newsdeskdan

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Zizi6785 said:
This photo:
Yep. Actually, the cover depicts a rather different configuration of Natter - different tail, no nose cap and only two large boosters. It's not '23'. The launch tower is the later 'pole' type too. I wonder whether this is an 'imagining' or if Gooden has evidence of more than one manned launch?
 

athpilot

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newsdeskdan said:
Zizi6785 said:
This photo:
Yep. Actually, the cover depicts a rather different configuration of Natter - different tail, no nose cap and only two large boosters. It's not '23'. The launch tower is the later 'pole' type too. I wonder whether this is an 'imagining' or if Gooden has evidence of more than one manned launch?
"or if Gooden has evidence of more than one manned launch?" I can´t imagine that... but we´ll see.
 

Dynoman

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I think there were three other pilots that flew the Natter after Siebert in powered flight (according to one source- William Green: Warplanes of the Third Reich). Hans Zubert flew four glide flights in the Natter, but no powered flights. Another pilot who supposedly flew a powered flight was a pilot named Feldwebel Ernst Hemmer, however I do not know how reliable the source (Renato Vesco) is. Maybe someone else knows the Hemmer connection. After researching works by Vesco I'm am very skeptical of his claim of Hemmer.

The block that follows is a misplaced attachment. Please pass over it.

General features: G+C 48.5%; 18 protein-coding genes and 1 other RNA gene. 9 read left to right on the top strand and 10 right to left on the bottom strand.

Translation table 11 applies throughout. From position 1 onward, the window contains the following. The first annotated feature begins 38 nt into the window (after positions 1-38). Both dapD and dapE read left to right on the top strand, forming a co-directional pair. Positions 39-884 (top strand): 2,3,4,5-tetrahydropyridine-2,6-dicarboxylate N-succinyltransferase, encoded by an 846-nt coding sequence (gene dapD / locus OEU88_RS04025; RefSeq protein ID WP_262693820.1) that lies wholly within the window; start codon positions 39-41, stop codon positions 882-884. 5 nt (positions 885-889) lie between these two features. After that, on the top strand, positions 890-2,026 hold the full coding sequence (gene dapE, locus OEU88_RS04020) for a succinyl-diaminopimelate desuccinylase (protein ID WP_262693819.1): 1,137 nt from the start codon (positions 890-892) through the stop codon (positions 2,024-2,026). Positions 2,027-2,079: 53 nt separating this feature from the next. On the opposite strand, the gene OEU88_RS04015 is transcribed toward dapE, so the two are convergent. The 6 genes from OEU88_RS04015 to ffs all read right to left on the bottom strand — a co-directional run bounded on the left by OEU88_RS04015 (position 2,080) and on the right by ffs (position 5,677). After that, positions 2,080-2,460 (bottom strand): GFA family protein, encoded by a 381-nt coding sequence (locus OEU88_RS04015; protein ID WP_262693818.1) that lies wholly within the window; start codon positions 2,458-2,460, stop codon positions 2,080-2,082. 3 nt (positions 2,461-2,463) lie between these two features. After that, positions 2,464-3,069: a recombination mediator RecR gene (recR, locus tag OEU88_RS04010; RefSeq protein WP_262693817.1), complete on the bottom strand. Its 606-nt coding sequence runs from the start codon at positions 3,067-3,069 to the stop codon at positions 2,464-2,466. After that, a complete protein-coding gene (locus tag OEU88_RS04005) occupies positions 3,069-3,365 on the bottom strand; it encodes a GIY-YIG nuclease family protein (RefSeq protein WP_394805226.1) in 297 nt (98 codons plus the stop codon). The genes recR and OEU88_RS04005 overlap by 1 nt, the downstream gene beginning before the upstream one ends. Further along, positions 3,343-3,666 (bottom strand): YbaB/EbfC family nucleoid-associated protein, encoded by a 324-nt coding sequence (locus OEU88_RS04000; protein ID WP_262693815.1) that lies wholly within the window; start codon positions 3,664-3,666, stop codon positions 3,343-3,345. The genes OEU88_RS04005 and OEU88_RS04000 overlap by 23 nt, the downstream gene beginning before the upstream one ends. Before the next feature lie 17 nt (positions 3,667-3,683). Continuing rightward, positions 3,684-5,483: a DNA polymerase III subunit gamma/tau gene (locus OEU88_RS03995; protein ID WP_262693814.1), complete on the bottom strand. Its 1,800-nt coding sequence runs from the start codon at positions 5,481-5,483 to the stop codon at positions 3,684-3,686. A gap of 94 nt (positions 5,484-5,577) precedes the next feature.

Antonio

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Found that Horst Lommel has a couple of monographs about the Natter

https://www.amazon.co.uk/gp/aw/s//ref=mw_dp_a_s?ie=UTF8&i=books&k=Horst+Lommel
 

newsdeskdan

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Dynoman said:
I think there were three other pilots that flew the Natter after Siebert in powered flight (according to one source- William Green: Warplanes of the Third Reich). Hans Zubert flew four glide flights in the Natter, but no powered flights. Another pilot who supposedly flew a powered flight was a pilot named Feldwebel Ernst Hemmer, however I do not know how reliable the source (Renato Vesco) is. Maybe someone else knows the Hemmer connection. After researching works by Vesco I'm am very skeptical of his claim of Hemmer.
I grew up reading Green and Warplanes of the Third Reich was a landmark achievement in its day, but research has moved on since 1970 and I wouldn't necessarily regard what he wrote then as being entirely accurate given what we know today. Nevertheless, it seems to me that Gooden is trying to say something with that cover.
 

newsdeskdan

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Antonio said:
Found that Horst Lommel has a couple of monographs about the Natter